With respect to the two written statements, he testified that he now believed they were not true; that in making them he had relied upon statements made by the chief of police to the effect that his footprints had been found in the prosecutrix's home, and that he must, therefore, have committed the assault. He stressed the fact that his clothes had been taken from him prior to his making the first statement, that he had been kept in a cold cell without adequate clothing or covering, and that his mind was still "foggy" *619 from the whiskey he had consumed the night before. He also testified that he had merely copied his first statement from one which the chief of police had typed out in full, and that the chief had made a threat that "it would go worse if I didn't make a statement than it would if I did make a statement."
In the particulars in which appellant's testimony was in conflict with that of the state's witnesses, the verdict of the jury resolved those questions of fact against appellant, and the only problem presented to this court is whether the trial court committed reversible error as to any matter specified in the assignments of error.
This brings us to a consideration of appellant's second assignment, which is that the trial court erred in admitting in evidence the two written statements described above. His sole argument is that the confessions were obtained in violation of the state constitution, Art. I, § 9, and the fifth amendment to the Federal constitution, in that he was not advised by his inquisitors that he had the right to remain silent and that anything he said might be used against him.
 The fifth amendment to the Federal constitution is a limitation upon the powers of the Federal government and has no application to the powers of the state. In re Huffman v. Smith, 34 Wn. (2d) 914, 210 P. (2d) 805.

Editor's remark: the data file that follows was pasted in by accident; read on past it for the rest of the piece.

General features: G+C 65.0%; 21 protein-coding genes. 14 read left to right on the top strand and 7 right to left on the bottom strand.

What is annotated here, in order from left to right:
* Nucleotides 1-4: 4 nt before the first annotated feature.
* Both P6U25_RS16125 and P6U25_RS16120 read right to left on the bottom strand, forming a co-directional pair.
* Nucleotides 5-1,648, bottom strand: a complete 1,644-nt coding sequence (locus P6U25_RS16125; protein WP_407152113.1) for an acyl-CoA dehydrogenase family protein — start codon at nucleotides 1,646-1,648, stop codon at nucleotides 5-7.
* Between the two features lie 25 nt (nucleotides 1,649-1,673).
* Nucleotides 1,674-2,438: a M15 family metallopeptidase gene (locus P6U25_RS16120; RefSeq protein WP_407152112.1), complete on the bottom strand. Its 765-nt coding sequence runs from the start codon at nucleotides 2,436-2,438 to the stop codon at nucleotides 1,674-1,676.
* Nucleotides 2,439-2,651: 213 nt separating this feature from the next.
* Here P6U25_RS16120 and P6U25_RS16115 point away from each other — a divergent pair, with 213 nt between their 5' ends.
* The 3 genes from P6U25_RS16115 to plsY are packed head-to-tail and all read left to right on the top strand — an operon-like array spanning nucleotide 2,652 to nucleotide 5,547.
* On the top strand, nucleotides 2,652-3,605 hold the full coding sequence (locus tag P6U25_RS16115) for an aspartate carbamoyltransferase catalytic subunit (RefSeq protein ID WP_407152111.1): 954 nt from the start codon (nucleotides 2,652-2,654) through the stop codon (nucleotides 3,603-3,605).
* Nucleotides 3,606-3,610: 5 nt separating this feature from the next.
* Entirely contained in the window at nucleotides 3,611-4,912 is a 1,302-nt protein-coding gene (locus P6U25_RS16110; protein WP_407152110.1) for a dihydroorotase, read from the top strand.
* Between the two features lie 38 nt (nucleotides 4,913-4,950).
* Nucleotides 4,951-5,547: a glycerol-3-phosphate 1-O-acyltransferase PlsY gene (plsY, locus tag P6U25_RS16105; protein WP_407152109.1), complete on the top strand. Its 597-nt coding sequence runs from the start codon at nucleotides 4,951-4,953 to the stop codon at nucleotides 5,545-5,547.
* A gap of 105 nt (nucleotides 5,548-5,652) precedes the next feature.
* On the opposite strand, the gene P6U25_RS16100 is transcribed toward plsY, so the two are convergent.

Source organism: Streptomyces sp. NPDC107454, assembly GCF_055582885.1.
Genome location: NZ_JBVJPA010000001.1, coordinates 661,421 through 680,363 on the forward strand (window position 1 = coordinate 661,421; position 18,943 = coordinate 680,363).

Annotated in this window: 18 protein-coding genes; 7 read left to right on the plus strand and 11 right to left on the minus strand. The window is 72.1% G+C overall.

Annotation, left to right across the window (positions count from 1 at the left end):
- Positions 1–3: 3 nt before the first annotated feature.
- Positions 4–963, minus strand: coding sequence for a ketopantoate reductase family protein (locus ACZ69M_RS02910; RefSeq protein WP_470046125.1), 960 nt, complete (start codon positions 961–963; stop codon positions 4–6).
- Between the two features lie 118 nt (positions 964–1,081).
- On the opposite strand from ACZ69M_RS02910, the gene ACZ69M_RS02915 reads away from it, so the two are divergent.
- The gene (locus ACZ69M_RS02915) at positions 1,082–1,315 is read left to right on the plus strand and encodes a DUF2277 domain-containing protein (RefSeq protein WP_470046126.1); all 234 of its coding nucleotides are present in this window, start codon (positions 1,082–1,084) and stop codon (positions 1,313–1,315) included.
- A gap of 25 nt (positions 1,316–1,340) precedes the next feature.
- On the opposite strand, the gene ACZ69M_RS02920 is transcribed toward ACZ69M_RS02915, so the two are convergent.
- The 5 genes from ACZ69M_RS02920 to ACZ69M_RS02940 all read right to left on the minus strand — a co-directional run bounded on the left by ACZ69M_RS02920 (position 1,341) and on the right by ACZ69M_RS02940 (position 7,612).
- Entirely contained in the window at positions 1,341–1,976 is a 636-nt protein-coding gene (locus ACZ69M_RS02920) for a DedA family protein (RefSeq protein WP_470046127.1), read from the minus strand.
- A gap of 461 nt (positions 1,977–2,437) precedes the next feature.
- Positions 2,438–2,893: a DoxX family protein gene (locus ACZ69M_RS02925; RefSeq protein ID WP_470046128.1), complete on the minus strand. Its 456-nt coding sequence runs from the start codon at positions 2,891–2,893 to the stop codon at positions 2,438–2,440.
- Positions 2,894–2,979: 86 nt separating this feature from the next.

Each statement was read by appellant prior to his signing it, and each stated that he knew it could be used against him. We think this is sufficient answer to his complaint that he was not advised that his statements could be so used.
 We find no merit in his argument that his constitutional rights were violated by reason of the failure of his inquisitors to advise him that he might remain silent and refuse to incriminate himself. Appellant is a high school graduate and possessed of at least average intelligence. The jury was entitled to believe that no threats were made nor inducements offered to obtain either of these statements which constituted extrajudicial confessions. There is nothing in the record to suggest a violation of his constitutional rights, and it was not error to admit these statements in *620 evidence. State v. Brownlow, 89 Wash. 582, 154 Pac. 1099; 18 L.R.A. (N.S.) 791; 50 L.R.A. (N.S.) 1083.
 In his third assignment of error, appellant complains of two instructions given by the court and of its refusal to give two requested instructions. Three of the instructions referred to have not been set out in the brief and, therefore, will not be considered. State v. Cooney, 23 Wn. (2d) 539, 161 P. (2d) 442; Bremerton v. Smith, 31 Wn. (2d) 788, 199 P. (2d) 95.
The fourth one referred to was the court's instruction No. 8, reading as follows:
"Every person who shall assault another and thereby willfully inflict grievous bodily harm upon such other person, either with or without a weapon, is guilty of Assault in the Second Degree."
There was testimony by the prosecuting witness, to which appellant objected, that her attacker had hit her with something which was very hard, and that she later found in the kitchen of her home a piece of pipe which she thought was the object used. The information charged a beating by appellant with his hands and fists, and he argues that the instruction above quoted allowed the jury to find him guilty if it believed he had struck the witness with a piece of pipe or other object.